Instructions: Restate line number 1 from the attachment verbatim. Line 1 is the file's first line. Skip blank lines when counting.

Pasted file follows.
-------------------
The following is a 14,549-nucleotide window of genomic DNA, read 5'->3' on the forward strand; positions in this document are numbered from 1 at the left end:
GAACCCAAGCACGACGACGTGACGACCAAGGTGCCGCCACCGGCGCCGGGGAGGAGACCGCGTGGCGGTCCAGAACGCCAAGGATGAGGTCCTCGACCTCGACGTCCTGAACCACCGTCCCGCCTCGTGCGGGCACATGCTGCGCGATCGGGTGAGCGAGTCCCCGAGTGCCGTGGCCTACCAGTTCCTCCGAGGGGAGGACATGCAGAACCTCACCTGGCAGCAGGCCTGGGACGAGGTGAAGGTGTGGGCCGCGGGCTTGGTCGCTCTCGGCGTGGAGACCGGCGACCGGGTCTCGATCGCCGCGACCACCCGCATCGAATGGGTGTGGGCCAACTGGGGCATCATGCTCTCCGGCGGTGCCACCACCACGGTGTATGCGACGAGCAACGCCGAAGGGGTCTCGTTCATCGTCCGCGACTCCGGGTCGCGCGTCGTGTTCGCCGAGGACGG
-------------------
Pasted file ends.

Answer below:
The following is a 14,549-nucleotide window of genomic DNA, read 5'->3' on the forward strand; positions in this document are numbered from 1 at the left end: